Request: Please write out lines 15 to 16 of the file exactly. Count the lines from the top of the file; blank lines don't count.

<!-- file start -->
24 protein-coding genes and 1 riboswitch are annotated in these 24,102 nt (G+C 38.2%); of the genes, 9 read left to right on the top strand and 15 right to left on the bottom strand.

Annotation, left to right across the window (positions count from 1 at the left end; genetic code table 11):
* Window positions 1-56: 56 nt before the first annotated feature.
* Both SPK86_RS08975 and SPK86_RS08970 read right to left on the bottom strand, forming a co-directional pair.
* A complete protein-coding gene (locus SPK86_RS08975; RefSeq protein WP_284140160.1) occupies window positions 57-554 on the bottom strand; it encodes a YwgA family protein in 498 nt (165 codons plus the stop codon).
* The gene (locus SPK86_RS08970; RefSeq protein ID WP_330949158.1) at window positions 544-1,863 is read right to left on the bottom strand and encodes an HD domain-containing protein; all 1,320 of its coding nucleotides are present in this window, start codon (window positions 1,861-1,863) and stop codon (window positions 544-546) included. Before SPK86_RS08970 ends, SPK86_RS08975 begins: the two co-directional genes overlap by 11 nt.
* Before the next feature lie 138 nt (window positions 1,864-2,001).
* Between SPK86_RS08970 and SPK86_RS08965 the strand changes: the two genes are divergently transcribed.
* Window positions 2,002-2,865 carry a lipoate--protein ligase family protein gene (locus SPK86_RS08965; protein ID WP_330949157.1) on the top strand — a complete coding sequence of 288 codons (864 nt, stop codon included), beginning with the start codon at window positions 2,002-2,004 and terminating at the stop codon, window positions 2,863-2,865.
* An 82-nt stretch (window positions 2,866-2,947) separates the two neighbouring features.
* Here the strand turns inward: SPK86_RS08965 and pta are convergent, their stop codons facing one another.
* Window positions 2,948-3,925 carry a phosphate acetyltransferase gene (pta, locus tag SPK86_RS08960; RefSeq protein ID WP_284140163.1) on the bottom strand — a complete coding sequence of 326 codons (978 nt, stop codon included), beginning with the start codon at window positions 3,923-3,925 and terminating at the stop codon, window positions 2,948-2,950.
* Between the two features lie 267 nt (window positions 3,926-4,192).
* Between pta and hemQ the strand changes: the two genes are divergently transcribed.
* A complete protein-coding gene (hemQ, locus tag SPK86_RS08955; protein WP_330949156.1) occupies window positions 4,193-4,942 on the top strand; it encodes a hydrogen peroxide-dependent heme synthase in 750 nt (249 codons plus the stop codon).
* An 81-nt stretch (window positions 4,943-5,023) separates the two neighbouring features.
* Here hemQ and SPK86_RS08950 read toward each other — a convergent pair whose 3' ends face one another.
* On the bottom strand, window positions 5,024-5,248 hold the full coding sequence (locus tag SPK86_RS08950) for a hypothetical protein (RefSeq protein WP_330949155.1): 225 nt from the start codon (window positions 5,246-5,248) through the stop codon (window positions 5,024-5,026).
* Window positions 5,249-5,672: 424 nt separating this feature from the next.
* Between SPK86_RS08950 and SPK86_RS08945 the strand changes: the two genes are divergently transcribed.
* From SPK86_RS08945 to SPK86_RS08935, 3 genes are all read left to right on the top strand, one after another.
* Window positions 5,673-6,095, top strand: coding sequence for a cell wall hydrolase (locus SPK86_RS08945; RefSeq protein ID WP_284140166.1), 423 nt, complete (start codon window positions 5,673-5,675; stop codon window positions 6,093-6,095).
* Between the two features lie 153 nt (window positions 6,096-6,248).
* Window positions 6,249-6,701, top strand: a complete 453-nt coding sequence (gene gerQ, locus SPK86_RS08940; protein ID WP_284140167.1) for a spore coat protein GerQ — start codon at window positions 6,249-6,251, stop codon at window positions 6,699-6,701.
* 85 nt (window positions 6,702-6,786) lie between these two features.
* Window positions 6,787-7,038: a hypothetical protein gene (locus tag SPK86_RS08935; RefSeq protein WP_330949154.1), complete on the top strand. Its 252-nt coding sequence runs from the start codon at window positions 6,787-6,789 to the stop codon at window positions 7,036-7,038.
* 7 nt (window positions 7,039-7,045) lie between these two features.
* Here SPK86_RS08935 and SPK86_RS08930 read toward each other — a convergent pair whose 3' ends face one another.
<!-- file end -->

* A complete protein-coding gene (hemQ, locus tag SPK86_RS08955; protein WP_330949156.1) occupies window positions 4,193-4,942 on the top strand; it encodes a hydrogen peroxide-dependent heme synthase in 750 nt (249 codons plus the stop codon).
* An 81-nt stretch (window positions 4,943-5,023) separates the two neighbouring features.